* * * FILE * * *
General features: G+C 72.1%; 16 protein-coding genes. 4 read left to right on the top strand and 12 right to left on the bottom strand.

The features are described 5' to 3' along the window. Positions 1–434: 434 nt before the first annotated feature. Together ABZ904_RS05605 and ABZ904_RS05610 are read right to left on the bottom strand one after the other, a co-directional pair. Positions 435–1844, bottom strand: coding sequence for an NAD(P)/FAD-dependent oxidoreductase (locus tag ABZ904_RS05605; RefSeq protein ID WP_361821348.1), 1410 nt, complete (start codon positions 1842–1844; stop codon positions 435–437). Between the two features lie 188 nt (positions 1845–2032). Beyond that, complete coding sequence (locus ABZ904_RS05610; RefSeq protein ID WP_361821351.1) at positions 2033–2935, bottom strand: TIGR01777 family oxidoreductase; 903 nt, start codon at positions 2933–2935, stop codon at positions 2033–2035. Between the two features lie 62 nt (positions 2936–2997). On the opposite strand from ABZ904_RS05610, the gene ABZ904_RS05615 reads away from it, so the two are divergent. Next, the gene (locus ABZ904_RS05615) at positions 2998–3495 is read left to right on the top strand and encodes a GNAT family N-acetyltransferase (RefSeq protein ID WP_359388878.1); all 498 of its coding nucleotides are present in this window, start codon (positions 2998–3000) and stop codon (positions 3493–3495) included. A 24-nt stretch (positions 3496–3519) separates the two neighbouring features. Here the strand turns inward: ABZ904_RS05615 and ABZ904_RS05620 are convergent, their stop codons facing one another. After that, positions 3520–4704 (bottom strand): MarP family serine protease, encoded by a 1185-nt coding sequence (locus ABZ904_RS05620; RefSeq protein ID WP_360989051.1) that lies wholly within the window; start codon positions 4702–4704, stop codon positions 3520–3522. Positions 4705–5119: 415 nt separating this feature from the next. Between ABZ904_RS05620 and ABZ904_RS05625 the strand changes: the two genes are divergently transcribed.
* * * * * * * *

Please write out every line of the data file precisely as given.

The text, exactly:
General features: G+C 72.1%; 16 protein-coding genes. 4 read left to right on the top strand and 12 right to left on the bottom strand.

The features are described 5' to 3' along the window. Positions 1–434: 434 nt before the first annotated feature. Together ABZ904_RS05605 and ABZ904_RS05610 are read right to left on the bottom strand one after the other, a co-directional pair. Positions 435–1844, bottom strand: coding sequence for an NAD(P)/FAD-dependent oxidoreductase (locus tag ABZ904_RS05605; RefSeq protein ID WP_361821348.1), 1410 nt, complete (start codon positions 1842–1844; stop codon positions 435–437). Between the two features lie 188 nt (positions 1845–2032). Beyond that, complete coding sequence (locus ABZ904_RS05610; RefSeq protein ID WP_361821351.1) at positions 2033–2935, bottom strand: TIGR01777 family oxidoreductase; 903 nt, start codon at positions 2933–2935, stop codon at positions 2033–2035. Between the two features lie 62 nt (positions 2936–2997). On the opposite strand from ABZ904_RS05610, the gene ABZ904_RS05615 reads away from it, so the two are divergent. Next, the gene (locus ABZ904_RS05615) at positions 2998–3495 is read left to right on the top strand and encodes a GNAT family N-acetyltransferase (RefSeq protein ID WP_359388878.1); all 498 of its coding nucleotides are present in this window, start codon (positions 2998–3000) and stop codon (positions 3493–3495) included. A 24-nt stretch (positions 3496–3519) separates the two neighbouring features. Here the strand turns inward: ABZ904_RS05615 and ABZ904_RS05620 are convergent, their stop codons facing one another. After that, positions 3520–4704 (bottom strand): MarP family serine protease, encoded by a 1185-nt coding sequence (locus ABZ904_RS05620; RefSeq protein ID WP_360989051.1) that lies wholly within the window; start codon positions 4702–4704, stop codon positions 3520–3522. Positions 4705–5119: 415 nt separating this feature from the next. Between ABZ904_RS05620 and ABZ904_RS05625 the strand changes: the two genes are divergently transcribed.